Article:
Table 2
Table 2:
Baseline perfusion by wound closure technique

Peak perfusion measurements likewise demonstrated running subcuticular closure afforded the most robust perfusion, vertical mattress closure was intermediate, and staple closure yielded the poorest blood flow (Table 3). The ANOVA global test for significance and all Tukey-adjusted pairwise comparisons supported these relationships with and without multivariate adjustment for age, gender, and BMI (p < 0.001; Table 3). Peak mean incision perfusion in fluorescent units with SD was as follows: running subcuticular, 78 (33); vertical mattress, 35 (20); and staple, 33 (12) (Table 3). Peak mean perfusion impairment in fluorescent units with SD was as follows: running subcuticular, 80 (29); vertical mattress, 83 (37); and staple, 123 (38) (Table 3).

Table 3
Table 3:
Peak perfusion by wound closure technique

The consistency of incision perfusion differed by closure technique. The staple and running subcuticular closures followed a normal distribution; however, the vertical mattress closures were bimodal (Fig. 3). Ten of the vertical mattress closures had relatively low blood flow with a baseline mean incision perfusion of 20 (range, 9-27). The other five vertical mattress closures had relatively high blood flow with a baseline mean incision perfusion of 56 (range, 52-60) (Fig. 3).

Fig. 3
Fig. 3:
This jit plot demonstrates mean incision perfusion at baseline by closure technique for all 45 patients in the study. Running subcuticular closure afforded the most robust perfusion, vertical mattress closure was intermediate, and staple closure resulted in the least blood flow to the incision site. Staple closure and running subcuticular closure followed a normal distribution; however, vertical mattress closure demonstrated a clear bimodal pattern. Five patients in this category obtained mean incision perfusion values similar to running subcuticular closure and the other 10 patients had mean incision perfusion values similar to staple closure. The horizontal bars represent the mean of the 15 patients for each respective closure technique.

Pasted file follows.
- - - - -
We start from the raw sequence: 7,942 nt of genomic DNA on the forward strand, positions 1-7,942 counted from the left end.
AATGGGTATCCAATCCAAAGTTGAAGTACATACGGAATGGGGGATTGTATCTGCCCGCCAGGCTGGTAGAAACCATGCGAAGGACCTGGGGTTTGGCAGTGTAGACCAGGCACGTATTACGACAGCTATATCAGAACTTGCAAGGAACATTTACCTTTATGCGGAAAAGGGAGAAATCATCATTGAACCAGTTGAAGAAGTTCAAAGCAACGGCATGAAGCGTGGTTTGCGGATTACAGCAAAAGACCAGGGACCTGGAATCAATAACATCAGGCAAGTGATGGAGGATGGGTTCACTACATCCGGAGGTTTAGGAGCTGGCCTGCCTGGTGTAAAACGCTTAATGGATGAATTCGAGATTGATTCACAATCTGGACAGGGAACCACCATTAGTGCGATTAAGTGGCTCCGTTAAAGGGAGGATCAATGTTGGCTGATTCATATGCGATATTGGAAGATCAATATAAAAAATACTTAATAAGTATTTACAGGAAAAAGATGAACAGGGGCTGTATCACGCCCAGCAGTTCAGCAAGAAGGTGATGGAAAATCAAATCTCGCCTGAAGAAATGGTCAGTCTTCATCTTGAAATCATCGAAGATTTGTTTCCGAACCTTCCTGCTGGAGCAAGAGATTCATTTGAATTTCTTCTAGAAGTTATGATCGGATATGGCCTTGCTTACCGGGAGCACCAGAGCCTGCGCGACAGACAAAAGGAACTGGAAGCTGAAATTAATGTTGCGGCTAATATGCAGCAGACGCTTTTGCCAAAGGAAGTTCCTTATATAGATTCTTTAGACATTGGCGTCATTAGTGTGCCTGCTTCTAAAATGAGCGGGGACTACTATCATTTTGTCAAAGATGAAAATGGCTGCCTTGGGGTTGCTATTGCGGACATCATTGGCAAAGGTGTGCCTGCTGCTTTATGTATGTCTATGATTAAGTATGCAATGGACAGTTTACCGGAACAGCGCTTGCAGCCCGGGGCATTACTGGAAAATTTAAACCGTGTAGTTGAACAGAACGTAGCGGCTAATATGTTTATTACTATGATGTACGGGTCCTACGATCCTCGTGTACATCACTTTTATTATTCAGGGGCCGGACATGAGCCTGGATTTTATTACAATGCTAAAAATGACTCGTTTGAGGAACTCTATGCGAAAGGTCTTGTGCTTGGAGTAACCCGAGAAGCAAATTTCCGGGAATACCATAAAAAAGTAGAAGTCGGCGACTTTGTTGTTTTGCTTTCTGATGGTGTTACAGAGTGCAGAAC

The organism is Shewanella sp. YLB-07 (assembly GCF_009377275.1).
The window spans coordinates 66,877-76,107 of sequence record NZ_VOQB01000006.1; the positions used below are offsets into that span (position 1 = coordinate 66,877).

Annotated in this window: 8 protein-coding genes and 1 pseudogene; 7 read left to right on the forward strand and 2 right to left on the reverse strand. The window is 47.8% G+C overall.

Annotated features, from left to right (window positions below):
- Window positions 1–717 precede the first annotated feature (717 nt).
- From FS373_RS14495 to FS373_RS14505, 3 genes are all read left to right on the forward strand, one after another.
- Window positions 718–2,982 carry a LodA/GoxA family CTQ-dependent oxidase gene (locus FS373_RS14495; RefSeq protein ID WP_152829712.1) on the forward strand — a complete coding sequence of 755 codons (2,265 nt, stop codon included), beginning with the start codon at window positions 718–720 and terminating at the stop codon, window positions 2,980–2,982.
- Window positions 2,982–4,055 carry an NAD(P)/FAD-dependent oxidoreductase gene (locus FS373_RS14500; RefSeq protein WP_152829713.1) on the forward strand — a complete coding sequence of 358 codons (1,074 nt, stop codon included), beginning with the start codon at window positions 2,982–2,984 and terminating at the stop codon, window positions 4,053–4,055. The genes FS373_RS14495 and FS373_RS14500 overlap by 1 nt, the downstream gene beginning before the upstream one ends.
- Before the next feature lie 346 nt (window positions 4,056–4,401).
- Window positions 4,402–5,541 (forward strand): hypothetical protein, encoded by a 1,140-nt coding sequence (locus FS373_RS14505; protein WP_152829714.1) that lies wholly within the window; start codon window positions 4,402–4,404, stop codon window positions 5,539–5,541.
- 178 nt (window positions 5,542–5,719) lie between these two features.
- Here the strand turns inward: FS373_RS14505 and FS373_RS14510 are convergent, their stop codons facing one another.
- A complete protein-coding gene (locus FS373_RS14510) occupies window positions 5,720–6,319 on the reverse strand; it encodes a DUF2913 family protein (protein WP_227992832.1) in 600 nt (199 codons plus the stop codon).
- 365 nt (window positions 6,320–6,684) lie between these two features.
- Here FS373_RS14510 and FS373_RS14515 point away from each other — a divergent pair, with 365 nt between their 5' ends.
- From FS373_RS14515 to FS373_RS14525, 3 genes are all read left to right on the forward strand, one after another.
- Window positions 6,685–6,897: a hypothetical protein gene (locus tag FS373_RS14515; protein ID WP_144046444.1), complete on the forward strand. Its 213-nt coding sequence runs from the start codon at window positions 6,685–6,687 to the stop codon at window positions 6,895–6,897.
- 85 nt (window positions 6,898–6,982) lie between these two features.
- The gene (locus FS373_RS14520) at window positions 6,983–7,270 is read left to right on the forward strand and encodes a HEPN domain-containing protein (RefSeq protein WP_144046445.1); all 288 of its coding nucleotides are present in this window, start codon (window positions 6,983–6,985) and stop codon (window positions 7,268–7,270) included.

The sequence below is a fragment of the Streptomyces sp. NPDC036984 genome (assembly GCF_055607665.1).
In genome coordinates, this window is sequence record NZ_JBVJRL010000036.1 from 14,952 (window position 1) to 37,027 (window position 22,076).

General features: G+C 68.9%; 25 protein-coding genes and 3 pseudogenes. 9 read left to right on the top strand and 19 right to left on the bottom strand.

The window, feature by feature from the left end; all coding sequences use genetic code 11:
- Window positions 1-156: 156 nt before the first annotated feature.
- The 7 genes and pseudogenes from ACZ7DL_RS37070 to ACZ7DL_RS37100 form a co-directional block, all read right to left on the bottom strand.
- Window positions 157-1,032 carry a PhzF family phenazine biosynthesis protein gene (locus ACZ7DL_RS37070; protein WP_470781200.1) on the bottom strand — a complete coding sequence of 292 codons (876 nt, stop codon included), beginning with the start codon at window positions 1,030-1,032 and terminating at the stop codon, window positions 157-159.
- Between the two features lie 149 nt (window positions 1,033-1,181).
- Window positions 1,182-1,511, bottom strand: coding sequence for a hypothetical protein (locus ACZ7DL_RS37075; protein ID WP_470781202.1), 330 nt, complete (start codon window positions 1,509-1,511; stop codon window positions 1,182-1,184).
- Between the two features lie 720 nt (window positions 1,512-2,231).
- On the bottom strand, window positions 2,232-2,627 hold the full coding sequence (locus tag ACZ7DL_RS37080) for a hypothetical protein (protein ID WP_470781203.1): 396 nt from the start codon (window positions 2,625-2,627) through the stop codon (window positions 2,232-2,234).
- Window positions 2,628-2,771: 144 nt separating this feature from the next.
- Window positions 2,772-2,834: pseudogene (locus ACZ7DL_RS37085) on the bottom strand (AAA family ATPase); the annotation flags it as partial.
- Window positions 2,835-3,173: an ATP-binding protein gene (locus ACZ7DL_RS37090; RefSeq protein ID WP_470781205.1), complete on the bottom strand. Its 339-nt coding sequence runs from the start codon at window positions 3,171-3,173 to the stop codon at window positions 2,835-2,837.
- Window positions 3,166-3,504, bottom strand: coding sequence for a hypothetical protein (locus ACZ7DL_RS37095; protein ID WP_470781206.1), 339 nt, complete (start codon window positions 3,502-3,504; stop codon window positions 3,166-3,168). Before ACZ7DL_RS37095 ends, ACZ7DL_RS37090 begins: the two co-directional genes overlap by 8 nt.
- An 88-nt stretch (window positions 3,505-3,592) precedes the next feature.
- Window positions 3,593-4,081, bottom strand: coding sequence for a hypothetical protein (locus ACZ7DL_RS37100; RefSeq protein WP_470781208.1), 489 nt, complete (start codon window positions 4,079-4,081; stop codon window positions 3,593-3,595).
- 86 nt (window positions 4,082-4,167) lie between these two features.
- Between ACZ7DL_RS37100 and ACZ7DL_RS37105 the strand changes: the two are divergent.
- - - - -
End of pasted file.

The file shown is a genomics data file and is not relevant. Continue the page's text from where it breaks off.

With the numbers available and lack of baseline comorbidities in the cohort, there were no differences in clinically evident wound complications. One patient in the vertical mattress cohort experienced a surgical site infection; no other wound-related complications were observed in this study. There were also no significant differences in any of the reported quantitative outcomes after stratifying the results by surgeon.

Discussion

Many studies have previously compared wound closure techniques in TKA [2, 3, 6, 15-18]. Results have been highly variable and currently there is no consensus on a superior closure method. Physiologically, the most important modifiable factor in wound healing is maintenance of perfusion to the incision site [1, 5, 14, 19]. Therefore, it would be beneficial to know how the closure technique modifies this parameter. Recently, LA-ICGA has come into favor with plastic surgeons as a novel modality for defining skin and soft tissue perfusion that is dynamic, precise, and real time [4, 10, 11, 13, 22]. This technology has been described in one report to be advantageous in the management of wound closure for complex knee reconstructions, demonstrating the proof of concept for translatability to the current clinical question [21]. Although all previous studies to date have only used the qualitative functions of LA-ICGA, this system is also capable of quantifying blood flow, thus representing the best current technology for studying skin and soft tissue perfusion [12]. The aim of this randomized clinical trial was to quantitatively compare differences in perfusion among running subcuticular, vertical mattress, and staple closure in patients without specific risk factors for wound healing complications undergoing TKA as measured by a LA-ICGA device.